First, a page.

We’re excited to release the next round of our B1 lessons in the Off2Class Step-By-Step Curriculum. These are the next 12 lessons for your Pre-Intermediate students, and just like our previously released lessons in the curriculum, Units 28, 29 and 30 contain speaking, listening, reading, and writing Yes/no question activities. These lessons are for teaching ESL students to make offers and suggestions. Here’s Sandra to tell you about it:
In teaching ESL students to make offers and suggestions, we start off with future arrangements and plans.
By now, your students should be familiar with using going to for future arrangements. At this point, we’ll add in the use of the present continuous for the same purpose. For example:
We’re going to travel to Spain next year(We’d like to do this and have chatted about it).
He’s going to meet us after the football match (He talked about this in vague terms).
When teaching, it’s often helpful to make a distinction between future arrangements and future plans. We suggest teaching that a plan is something that we want or intend to do, while an arrangement is something for which we have already expended time, money, or effort. Here are some examples of arrangements:
I’m taking mom to the airport this afternoon (We discussed this yesterday and agreed on it).
I’m flying to Dubai tomorrow at 8:30 am (I bought my ticket several months ago).
Native speakers of course use both the present continuous and going to for future arrangements. However, it can help your learners if you make this somewhat artificial distinction, at least at this level of proficiency.
Our next step in teaching ESL students to make offers and suggestions is to discuss careers and profession choices, combined with modal verbs.
This unit features the modal verbs can, have to, and must for necessity, obligation, permission, and prohibition. Before teaching modals, teachers need to understand the concepts of necessity, obligation and prohibition. The ambiguous use of modals in English prompts students to ask a lot of questions about these concepts, so be ready! Here are some examples:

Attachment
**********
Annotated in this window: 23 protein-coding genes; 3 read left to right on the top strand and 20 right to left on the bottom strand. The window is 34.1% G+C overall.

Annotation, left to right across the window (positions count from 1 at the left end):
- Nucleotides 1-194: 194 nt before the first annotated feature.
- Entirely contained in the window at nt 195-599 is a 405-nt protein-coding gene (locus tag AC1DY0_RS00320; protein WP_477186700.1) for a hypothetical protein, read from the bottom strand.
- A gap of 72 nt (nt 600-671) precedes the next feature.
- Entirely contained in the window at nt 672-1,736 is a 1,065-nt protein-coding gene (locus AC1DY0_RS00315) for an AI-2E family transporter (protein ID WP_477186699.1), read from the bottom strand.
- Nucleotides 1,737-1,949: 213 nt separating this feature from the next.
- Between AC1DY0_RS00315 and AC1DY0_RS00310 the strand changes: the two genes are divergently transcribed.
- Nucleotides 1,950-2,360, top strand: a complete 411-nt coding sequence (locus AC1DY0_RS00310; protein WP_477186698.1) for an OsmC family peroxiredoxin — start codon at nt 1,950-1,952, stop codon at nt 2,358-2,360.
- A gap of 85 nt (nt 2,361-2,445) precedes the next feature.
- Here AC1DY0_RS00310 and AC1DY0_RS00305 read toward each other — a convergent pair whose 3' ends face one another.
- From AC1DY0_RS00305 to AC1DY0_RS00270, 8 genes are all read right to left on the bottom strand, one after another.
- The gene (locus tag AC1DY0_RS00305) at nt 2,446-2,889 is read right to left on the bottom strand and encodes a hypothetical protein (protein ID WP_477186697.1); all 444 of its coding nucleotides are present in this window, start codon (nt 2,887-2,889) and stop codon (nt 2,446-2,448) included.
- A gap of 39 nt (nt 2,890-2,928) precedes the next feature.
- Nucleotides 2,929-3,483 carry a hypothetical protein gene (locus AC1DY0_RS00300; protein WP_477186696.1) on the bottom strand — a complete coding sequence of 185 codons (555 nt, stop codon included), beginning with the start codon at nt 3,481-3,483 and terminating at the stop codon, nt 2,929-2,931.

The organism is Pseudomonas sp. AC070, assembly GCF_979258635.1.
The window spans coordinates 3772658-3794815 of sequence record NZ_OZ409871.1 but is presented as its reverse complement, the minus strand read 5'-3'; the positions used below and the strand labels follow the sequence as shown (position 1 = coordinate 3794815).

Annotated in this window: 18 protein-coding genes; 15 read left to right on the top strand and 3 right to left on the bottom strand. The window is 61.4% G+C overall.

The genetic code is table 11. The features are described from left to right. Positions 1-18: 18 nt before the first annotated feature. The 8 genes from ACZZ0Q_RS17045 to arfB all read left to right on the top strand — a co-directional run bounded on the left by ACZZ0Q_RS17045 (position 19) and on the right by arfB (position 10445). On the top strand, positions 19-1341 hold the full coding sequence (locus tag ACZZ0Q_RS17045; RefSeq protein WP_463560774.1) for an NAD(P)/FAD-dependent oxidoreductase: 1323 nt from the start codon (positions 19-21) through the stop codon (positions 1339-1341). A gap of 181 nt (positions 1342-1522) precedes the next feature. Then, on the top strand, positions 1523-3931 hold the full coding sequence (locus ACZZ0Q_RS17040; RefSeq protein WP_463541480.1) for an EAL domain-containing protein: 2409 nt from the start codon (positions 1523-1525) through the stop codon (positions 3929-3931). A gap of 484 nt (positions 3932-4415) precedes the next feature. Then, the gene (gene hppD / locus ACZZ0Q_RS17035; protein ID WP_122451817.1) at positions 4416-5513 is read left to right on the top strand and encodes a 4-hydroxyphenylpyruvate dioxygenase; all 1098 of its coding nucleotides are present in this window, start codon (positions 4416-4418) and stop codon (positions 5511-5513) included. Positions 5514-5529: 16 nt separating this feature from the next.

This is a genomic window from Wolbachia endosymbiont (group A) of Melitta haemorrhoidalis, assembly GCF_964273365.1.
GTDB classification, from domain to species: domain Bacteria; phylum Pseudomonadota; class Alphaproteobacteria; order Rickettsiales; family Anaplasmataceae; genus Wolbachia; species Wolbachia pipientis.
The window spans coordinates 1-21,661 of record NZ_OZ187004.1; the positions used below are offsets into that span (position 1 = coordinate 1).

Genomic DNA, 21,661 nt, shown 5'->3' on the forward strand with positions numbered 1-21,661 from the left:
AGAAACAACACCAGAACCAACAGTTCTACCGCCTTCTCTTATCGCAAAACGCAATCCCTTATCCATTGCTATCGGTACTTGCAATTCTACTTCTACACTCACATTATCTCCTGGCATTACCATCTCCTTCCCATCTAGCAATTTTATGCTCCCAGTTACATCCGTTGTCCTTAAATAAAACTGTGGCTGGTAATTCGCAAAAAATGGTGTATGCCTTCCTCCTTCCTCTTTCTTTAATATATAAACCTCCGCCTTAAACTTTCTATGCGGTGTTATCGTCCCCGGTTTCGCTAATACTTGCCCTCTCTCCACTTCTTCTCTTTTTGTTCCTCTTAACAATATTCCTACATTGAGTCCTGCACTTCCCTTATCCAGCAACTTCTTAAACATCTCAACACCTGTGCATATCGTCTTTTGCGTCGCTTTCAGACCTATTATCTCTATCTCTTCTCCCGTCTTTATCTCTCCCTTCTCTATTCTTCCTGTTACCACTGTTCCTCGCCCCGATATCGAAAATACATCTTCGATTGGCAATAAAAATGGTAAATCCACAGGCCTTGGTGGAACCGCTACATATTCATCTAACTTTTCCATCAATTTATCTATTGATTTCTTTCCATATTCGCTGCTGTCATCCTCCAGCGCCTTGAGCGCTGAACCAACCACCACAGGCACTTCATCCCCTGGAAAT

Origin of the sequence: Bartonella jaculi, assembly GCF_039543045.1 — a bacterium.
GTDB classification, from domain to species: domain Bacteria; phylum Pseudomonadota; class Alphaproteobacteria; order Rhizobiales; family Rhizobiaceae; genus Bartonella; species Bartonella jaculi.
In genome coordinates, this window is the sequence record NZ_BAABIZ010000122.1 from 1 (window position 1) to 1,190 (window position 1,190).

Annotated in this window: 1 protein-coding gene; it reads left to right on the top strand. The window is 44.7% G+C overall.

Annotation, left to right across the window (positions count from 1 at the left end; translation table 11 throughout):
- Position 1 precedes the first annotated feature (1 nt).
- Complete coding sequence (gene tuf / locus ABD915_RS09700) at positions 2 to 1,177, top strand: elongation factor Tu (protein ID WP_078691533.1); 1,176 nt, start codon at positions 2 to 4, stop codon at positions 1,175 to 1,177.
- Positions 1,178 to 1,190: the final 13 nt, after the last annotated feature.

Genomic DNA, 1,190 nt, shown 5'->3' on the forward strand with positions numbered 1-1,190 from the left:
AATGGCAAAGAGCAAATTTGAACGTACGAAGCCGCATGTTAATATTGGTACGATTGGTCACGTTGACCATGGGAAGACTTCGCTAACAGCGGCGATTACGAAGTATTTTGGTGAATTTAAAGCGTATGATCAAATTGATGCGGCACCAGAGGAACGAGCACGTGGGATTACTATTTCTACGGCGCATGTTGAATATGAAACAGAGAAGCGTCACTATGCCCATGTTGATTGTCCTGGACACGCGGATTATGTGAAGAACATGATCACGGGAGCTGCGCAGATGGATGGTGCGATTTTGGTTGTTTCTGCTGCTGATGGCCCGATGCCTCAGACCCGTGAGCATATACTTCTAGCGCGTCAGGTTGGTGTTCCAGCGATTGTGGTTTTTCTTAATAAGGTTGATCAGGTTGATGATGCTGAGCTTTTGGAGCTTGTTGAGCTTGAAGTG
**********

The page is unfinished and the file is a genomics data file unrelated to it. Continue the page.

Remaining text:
- You have to work this weekend (necessity)
- We don’t have to finish the report (lack of necessity)
- You can swim here. (permission)
- You can’t smoke in this building (prohibition)
- All passengers must wear safety belts (obligation)
It’s important to understand that there is overlap in the areas of necessity, permission, obligation and prohibition. Further, usage differs significantly across the world, and the usage of modals in these areas is currently changing! Choose your examples carefully and try to keep student focused on the concepts mentioned above. Don’t get bogged down in the details!
In unit 30 we’re ready for teaching ESL students to make offers and suggestions. Students will use the word should and the imperative tense (commands) to give advice.
We’ll also look at some common expressions that native speakers use in front of should, since it’s important to speak politely when making offers and suggestions! For example:
I don’t think you should work this weekend
is softer and friendlier than:
Don’t work this weekend.
In this unit students will also encounter new uses of verbs followed by to + infinitive.
It’s good to establish verb patterns early so that students don’t feel overwhelmed when they encounter more and more verbs as they progress. Students should already be familiar with some verbs followed by to + infinitive, such as want, and choose, and verbs followed by -ing, such as enjoy. For example:
He wants to become a doctor (verb pattern, some verbs followed by to + infinitive).
I went to the store to buy some milk (infinitive of purpose).
It was difficult to understand the movie. (verb pattern, adjective + to + infinitive).
We know there’s a whole lot more to teaching ESL students to make offers and suggestions. However, we hope that this post presents a few things worth thinking about before you teach the grammar and language in these units.